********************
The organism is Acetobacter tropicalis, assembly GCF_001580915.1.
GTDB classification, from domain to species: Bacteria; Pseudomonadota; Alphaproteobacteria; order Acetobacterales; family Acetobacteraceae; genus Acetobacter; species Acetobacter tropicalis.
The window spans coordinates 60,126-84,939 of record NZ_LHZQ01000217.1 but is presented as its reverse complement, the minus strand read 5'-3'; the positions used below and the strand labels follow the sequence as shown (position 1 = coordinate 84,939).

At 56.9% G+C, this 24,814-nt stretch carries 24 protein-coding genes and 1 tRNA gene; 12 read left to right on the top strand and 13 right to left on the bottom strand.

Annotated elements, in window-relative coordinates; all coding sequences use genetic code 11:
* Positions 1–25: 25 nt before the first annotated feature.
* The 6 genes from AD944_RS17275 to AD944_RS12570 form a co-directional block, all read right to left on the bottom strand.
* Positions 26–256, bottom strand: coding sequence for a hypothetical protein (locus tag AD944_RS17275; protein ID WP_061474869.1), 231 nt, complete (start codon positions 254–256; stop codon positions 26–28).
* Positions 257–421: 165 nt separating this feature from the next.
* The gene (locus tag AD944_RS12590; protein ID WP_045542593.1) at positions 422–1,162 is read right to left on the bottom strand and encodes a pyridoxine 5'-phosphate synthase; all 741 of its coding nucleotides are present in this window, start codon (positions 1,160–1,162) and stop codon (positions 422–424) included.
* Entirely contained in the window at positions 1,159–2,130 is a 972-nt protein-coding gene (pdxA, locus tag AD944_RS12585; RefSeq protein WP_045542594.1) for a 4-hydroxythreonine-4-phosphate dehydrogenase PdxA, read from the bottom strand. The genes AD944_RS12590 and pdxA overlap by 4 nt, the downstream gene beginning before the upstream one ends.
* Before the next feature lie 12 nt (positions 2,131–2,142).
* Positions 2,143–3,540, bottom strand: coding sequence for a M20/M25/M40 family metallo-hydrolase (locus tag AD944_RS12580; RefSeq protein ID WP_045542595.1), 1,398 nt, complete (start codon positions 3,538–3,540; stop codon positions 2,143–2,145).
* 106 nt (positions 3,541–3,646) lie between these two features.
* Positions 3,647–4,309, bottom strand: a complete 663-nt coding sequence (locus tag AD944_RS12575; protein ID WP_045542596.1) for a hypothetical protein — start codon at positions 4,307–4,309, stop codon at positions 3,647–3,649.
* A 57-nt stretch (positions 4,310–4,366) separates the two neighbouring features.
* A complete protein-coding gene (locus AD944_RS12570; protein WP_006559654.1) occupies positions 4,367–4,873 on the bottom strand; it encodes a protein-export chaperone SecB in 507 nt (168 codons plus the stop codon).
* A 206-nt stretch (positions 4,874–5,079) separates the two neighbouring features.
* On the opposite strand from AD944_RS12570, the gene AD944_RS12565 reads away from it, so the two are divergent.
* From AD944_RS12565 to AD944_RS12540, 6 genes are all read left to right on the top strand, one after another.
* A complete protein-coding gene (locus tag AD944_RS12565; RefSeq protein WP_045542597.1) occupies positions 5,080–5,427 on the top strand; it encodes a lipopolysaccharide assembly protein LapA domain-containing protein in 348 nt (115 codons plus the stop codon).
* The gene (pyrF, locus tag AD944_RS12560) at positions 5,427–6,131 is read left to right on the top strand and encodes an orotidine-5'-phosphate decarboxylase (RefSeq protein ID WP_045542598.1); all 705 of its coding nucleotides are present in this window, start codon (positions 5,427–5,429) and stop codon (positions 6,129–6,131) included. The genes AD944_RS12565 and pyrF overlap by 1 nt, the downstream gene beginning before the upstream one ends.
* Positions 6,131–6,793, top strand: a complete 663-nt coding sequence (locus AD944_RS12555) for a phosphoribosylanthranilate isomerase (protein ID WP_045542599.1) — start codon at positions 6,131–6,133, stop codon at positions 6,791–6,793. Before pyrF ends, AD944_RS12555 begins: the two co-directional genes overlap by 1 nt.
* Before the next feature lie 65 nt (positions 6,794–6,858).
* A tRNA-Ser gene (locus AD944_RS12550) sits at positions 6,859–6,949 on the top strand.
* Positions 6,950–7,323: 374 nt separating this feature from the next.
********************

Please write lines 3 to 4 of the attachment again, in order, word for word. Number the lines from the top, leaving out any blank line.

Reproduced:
The window spans coordinates 60,126-84,939 of record NZ_LHZQ01000217.1 but is presented as its reverse complement, the minus strand read 5'-3'; the positions used below and the strand labels follow the sequence as shown (position 1 = coordinate 84,939).

At 56.9% G+C, this 24,814-nt stretch carries 24 protein-coding genes and 1 tRNA gene; 12 read left to right on the top strand and 13 right to left on the bottom strand.